Integrity. Reclaiming our right to structure our faith engagement in line with our deepest heart convictions
In the modern world, we are truly experiencing a crisis of integrity. I have no idea when it became normal for leaders to stop standing by their words, drastically changing the stories several times in a row in a course of days. Reading recent news stories about the United Airlines CEO squirm around like an eel on a frying pan trying to explain why it’s OK to knock out the teeth and break the nose of a paying airline customer gives a new meaning to a phrase “top communicator”. The only thing that’s uplifting about that particular story is the universal outrage that followed. On a practical level, that outpouring of wrath at a big corporation gone fat and proud gave me more faith in humankind than perhaps anything else in recent news.
After 2016, many Christians stopped looking to national Evangelical figures for examples of value-driven integrity-based leadership. That distrust has been in the making for some time. In the fall of 2016, I remember a time when a leading Evangelical ethicist changed his lofty ethical prescription 3 times in the course of 10 days. Not just modified it a little bit, but dramatically flip-flopped on his stance – went one way, then in a few days completely reversed himself, then in a few more days reversed the reversal. It was truly a painfully pathetic sight to behold. It seemed to have served as a capstone to a trend that has been two to three decades in the making.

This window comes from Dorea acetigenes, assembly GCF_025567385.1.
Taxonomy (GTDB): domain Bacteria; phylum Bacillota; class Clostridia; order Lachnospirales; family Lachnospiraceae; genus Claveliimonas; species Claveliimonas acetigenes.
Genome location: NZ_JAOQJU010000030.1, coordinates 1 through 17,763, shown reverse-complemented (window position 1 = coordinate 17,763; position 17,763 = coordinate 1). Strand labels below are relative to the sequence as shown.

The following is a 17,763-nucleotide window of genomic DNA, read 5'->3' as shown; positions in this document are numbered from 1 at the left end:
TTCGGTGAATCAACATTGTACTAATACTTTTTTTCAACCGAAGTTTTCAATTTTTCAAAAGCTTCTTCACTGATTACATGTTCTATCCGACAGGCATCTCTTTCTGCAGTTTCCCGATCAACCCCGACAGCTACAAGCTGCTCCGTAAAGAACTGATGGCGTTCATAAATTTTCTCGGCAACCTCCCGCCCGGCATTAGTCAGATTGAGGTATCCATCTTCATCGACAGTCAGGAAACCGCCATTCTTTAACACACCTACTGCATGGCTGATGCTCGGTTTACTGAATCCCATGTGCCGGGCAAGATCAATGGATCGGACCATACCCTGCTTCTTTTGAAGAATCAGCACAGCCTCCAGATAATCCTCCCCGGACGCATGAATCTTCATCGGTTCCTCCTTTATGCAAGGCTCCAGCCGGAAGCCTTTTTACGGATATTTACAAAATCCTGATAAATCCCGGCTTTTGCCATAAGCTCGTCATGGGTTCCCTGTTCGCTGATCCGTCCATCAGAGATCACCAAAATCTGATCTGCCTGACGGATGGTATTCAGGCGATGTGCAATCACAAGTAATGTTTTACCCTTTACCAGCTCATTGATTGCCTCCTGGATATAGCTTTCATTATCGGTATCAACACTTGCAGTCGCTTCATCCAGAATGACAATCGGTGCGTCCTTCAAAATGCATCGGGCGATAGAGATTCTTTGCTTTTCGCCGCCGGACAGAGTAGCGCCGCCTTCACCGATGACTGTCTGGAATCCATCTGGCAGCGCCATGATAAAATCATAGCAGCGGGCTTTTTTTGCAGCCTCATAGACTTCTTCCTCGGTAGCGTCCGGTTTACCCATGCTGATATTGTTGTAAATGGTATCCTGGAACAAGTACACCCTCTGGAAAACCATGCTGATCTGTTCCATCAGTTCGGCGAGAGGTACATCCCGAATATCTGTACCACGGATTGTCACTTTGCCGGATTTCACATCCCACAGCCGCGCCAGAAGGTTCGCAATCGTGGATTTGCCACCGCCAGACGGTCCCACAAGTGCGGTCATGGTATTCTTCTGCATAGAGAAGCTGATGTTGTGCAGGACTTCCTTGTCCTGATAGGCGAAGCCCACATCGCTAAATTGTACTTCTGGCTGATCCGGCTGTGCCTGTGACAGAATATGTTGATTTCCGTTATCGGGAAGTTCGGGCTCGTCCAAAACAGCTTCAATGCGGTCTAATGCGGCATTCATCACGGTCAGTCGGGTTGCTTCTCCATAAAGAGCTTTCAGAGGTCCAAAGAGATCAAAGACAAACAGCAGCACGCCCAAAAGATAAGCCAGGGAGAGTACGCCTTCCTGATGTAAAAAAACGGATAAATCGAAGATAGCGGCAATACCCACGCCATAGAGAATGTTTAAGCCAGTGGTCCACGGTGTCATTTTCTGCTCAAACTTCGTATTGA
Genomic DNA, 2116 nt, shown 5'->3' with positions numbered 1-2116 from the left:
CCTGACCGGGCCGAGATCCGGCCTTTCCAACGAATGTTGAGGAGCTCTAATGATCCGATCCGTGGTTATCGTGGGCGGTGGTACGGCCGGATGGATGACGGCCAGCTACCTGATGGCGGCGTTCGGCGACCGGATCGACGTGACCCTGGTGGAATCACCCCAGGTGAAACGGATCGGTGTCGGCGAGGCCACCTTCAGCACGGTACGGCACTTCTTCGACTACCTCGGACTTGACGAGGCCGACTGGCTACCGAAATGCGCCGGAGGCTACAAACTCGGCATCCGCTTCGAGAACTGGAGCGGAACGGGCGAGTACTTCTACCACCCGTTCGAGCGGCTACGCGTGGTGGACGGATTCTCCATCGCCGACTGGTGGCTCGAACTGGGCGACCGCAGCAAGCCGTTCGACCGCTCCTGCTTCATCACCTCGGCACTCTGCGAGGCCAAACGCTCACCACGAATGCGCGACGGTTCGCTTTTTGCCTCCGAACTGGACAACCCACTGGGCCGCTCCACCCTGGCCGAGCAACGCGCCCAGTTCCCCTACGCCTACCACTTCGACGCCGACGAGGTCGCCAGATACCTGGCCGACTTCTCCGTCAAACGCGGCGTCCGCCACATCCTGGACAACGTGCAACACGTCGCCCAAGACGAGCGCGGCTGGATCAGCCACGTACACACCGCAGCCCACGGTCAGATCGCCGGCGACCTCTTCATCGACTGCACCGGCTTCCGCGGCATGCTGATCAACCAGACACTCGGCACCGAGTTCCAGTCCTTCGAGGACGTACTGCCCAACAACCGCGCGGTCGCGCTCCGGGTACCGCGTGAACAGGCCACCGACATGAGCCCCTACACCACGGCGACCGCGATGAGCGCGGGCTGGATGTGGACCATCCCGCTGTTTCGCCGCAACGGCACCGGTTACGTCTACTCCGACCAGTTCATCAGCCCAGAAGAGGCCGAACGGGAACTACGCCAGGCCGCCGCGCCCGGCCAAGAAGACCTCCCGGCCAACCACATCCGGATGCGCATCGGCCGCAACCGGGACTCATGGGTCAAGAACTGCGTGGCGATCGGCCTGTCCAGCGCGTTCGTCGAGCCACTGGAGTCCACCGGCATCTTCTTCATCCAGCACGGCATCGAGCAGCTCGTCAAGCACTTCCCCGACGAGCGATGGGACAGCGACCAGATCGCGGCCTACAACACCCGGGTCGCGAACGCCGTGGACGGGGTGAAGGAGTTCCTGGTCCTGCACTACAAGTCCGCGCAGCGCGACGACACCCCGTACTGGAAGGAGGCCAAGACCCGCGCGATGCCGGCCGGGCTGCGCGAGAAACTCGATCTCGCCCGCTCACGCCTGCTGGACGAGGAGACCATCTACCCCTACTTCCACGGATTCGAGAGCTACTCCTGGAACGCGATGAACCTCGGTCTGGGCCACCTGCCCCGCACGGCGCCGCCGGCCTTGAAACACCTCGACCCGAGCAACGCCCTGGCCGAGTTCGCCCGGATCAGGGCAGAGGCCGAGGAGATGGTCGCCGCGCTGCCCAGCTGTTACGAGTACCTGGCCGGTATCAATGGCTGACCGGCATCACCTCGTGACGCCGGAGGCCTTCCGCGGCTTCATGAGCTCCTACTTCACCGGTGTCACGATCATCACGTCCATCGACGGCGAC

It was clear that “being faithful to the end” somehow turned into “being faithful to one’s tribal self-interest to the end”. And for the publicly vocal and politically engaged group of Christians that the above-mentioned ethicist claimed to have represented, any claim to moral or ethical higher ground, along with any right to criticize ethical and moral relativism, went straight out the window. Yep, just like that. You can’t just flip-flop 2 times on “timeless moral and ethical values” in the course of 10 days and still expect to be recognized as a beacon of pure light in the corrupt world.